They all give the same result
They certainly don’t.
dir both give you the current working directory – i.e. by default the directory your executable was run from (but it can be changed during the execution).
path get the directory which contains the executing assembly’s file.
To illustrate how they differ, consider that you have an executable which sits in
C:\bar\baz.exe. Now I can execute the application by entering the following chain of commands in a terminal:
$ md C:\foo
$ cd C:\foo
Now the current working directory is
C:\foo but the application’s base directory is
C:\bar. There exist analogous means of setting the working directory for other methods of launching an application (e.g. via a shortcut icon or programmatically, such as via
Still, the framework provides different ways of accessing this information:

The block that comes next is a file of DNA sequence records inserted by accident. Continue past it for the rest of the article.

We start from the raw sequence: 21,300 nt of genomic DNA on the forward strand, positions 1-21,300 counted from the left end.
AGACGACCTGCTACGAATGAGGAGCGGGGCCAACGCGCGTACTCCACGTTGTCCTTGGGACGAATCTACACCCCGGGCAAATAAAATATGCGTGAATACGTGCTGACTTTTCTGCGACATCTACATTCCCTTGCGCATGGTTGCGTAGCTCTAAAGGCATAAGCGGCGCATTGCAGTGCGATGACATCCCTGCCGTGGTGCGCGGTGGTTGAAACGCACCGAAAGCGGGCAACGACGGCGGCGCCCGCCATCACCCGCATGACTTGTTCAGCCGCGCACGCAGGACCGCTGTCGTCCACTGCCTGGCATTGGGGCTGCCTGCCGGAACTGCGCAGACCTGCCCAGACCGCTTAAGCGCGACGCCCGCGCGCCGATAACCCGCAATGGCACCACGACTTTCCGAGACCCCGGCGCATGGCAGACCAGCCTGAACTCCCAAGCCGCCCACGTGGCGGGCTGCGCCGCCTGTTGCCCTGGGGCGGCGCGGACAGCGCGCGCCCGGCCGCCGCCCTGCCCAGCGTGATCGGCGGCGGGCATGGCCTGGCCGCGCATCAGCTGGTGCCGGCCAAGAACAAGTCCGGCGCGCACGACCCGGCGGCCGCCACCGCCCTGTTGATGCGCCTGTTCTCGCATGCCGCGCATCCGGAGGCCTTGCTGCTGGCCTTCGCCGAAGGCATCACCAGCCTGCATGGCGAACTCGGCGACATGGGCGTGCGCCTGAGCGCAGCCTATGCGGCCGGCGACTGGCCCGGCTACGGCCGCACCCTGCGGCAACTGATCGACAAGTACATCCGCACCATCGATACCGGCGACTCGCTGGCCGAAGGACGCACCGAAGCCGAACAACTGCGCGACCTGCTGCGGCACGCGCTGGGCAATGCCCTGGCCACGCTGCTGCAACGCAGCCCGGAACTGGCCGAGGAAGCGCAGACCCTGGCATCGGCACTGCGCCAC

Environment.CurrentDirectory quite directly conveys the meaning that the execution environment (an environment variable) is queried.
Directory.GetCurrentDirectory() may actually do the same internally (I have no idea) but it encapsulates this, and rather focuses on providing the user with a logical API for querying information about directories.
AppDomain.CurrentDomain has information about the current
AppDomain (roughly, the executable). Part of that information is, logically, the
AppDomain’s path. By contrast,
System.Reflection.Assembly gives you general information about assembles – these represent any kind of binary objects in .NET, including DLLs and EXEs.
GetExecutingAssembly in particular returns the currently executed assembly. And you can get its path again by querying its
Location property, which gives the physical path of an assembly file.